Conflict in northern Uganda has displaced approximately 1.4 million people, 80% of them children and women, as the rebel Lord’s Resistance Army (LRA) seeks to overthrow the Ugandan government.
UNICEF Ambassador Clay Aiken traveled to the conflict region of northern Uganda to witness the phenomenon of “night commuters”: children who trek from the countryside into slightly more secure towns and UNICEF supported shelters every night to avoid being abducted by the LRA.
Each evening, the threat of LRA attacks and abductions drives over 40,000 child “night commuters” to leave their homes. An estimated 12,000 children have been abducted by the LRA in the conflict-affected districts since June 2002 to serve as child combatants and sex slaves.
“Northern Uganda is one of the most dangerous places in the world for children,” said Aiken, American Idol’s most famous and successful runner-up. “Children are being forced to commit appalling acts of violence. Children are being killed and raped. It was all too clear that those living in the conflict-affected districts of Uganda deserve much more. The global community must act now with utmost urgency to put an end to these atrocities. No progress will be made until there is peace throughout the country.”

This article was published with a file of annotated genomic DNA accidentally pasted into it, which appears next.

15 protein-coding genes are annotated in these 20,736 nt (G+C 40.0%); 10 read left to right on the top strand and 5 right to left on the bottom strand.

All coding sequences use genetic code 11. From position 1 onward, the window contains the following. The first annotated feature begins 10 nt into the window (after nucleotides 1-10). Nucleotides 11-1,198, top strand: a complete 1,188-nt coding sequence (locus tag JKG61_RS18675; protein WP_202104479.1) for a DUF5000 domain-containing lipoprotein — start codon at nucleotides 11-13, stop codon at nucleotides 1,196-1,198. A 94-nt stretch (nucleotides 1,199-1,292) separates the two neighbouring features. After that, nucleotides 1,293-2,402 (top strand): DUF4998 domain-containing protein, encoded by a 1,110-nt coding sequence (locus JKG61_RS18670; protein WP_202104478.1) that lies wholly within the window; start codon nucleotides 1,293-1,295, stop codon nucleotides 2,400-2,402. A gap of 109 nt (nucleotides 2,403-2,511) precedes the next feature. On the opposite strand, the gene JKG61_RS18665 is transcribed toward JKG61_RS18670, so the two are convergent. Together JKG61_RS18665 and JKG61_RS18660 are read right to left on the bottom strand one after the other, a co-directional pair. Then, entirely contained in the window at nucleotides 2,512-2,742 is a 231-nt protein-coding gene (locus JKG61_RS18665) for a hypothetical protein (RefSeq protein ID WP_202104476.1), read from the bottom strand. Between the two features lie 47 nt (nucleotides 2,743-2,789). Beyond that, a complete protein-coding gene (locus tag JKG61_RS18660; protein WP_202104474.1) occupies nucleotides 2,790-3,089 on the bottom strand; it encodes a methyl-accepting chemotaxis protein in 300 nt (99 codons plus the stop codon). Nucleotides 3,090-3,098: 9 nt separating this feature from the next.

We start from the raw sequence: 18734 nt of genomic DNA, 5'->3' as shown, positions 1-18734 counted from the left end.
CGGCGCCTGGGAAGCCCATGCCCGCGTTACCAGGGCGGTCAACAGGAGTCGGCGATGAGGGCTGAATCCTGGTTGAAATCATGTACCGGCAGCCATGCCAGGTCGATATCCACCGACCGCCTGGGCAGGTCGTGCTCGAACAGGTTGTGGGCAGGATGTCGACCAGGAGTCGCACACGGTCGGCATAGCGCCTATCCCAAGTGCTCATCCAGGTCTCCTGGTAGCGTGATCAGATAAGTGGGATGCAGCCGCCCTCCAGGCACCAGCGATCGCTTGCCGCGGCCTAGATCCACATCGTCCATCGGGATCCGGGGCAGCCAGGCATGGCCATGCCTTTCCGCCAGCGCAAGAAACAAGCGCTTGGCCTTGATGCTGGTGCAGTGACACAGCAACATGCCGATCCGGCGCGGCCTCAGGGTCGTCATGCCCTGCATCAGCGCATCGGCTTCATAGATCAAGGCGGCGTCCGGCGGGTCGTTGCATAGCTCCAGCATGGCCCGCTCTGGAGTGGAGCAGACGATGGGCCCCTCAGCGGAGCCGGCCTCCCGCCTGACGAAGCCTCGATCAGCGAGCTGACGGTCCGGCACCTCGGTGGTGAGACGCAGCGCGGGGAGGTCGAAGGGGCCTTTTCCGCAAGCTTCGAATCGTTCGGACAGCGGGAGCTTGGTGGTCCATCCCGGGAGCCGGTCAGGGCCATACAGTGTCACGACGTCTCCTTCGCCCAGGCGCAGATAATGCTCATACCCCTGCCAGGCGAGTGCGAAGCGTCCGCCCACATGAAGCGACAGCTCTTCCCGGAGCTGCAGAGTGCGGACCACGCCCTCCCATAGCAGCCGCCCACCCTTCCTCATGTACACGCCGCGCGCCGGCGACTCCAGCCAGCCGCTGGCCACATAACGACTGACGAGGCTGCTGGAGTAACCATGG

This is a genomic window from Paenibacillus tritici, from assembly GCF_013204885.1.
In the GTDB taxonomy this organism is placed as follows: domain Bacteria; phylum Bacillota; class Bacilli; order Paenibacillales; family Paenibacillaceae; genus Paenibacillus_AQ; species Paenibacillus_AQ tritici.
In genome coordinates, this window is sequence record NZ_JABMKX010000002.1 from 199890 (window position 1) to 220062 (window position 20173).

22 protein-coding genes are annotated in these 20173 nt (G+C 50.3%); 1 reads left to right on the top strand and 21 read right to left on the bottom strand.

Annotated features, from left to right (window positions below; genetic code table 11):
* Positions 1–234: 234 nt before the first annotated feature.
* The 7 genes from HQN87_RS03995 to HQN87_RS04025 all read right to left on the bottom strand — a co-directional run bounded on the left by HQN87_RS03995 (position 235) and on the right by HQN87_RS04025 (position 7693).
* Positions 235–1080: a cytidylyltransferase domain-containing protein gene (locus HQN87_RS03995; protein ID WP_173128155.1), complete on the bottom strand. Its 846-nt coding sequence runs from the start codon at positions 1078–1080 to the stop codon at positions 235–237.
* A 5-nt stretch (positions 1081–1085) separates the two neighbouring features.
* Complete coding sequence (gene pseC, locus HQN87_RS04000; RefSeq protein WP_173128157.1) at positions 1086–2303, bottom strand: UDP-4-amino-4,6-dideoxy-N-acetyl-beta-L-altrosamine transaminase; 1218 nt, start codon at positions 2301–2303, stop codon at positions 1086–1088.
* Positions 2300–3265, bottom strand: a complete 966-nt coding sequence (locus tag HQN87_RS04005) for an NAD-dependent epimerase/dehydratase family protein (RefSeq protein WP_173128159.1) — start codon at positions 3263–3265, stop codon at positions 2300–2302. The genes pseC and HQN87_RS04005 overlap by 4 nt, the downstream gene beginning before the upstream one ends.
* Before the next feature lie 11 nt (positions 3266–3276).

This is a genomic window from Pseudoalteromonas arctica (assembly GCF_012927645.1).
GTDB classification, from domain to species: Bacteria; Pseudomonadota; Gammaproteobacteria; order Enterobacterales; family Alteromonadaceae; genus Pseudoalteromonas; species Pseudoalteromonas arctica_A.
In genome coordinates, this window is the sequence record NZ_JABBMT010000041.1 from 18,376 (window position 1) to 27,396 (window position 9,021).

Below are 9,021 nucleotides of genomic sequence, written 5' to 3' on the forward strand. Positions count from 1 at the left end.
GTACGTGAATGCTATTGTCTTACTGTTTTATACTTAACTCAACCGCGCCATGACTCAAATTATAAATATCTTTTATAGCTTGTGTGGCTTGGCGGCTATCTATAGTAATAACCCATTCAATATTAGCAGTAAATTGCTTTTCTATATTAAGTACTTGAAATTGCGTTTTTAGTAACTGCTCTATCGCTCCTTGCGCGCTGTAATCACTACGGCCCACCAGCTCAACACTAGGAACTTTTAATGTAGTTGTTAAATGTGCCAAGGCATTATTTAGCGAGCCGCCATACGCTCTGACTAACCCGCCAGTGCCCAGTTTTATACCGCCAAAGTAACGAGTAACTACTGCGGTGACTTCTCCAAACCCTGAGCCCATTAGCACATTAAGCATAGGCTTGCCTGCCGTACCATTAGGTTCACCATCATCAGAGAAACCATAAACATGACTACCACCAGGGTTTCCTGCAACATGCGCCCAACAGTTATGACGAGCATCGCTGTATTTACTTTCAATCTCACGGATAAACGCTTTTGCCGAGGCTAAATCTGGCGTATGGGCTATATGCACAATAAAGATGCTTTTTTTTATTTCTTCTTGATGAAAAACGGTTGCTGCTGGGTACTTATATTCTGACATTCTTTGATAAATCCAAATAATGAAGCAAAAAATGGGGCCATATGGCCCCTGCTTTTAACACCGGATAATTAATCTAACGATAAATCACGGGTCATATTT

Aiken toured UNICEF supported projects in northern Uganda, including internally displaced peoples’ (IDP) camps, night commuter shelters and reception centers for formerly abducted children in Kitgum, Gulu and Katakwi districts. There are currently more than 200 IDP camps scattered across the eight conflict-affected districts.
“In the UNICEF supported reception centers for formerly abducted children, I witnessed children receiving psycho-social counseling,” said Aiken. “These children spend anywhere between a few days to several months in these centers.” UNICEF and its partners are also providing services in the areas of health and nutrition, water and sanitation, education, child protection and emergency shelter.
In March, Aiken went on his first UNICEF field trip, where he visited primary school students and camps for the internally displaced survivors in the tsunami ravaged province of Aceh, Indonesia.
By now it’s clear that Clay isn’t just about Clay